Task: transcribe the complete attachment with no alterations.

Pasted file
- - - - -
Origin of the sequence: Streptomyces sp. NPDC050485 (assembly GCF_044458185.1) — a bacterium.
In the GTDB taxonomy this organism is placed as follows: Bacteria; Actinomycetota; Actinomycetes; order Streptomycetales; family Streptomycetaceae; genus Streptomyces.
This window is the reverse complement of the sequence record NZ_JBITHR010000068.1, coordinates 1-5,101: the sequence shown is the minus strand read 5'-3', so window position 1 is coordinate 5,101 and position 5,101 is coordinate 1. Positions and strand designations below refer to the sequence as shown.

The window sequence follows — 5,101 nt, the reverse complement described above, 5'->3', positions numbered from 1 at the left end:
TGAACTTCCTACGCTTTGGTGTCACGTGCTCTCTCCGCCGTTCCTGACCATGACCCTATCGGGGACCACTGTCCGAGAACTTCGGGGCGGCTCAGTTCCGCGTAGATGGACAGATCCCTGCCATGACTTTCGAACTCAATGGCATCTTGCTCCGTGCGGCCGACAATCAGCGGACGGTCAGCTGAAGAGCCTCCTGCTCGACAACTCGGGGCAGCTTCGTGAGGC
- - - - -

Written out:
Origin of the sequence: Streptomyces sp. NPDC050485 (assembly GCF_044458185.1) — a bacterium.
In the GTDB taxonomy this organism is placed as follows: Bacteria; Actinomycetota; Actinomycetes; order Streptomycetales; family Streptomycetaceae; genus Streptomyces.
This window is the reverse complement of the sequence record NZ_JBITHR010000068.1, coordinates 1-5,101: the sequence shown is the minus strand read 5'-3', so window position 1 is coordinate 5,101 and position 5,101 is coordinate 1. Positions and strand designations below refer to the sequence as shown.

The window sequence follows — 5,101 nt, the reverse complement described above, 5'->3', positions numbered from 1 at the left end:
TGAACTTCCTACGCTTTGGTGTCACGTGCTCTCTCCGCCGTTCCTGACCATGACCCTATCGGGGACCACTGTCCGAGAACTTCGGGGCGGCTCAGTTCCGCGTAGATGGACAGATCCCTGCCATGACTTTCGAACTCAATGGCATCTTGCTCCGTGCGGCCGACAATCAGCGGACGGTCAGCTGAAGAGCCTCCTGCTCGACAACTCGGGGCAGCTTCGTGAGGC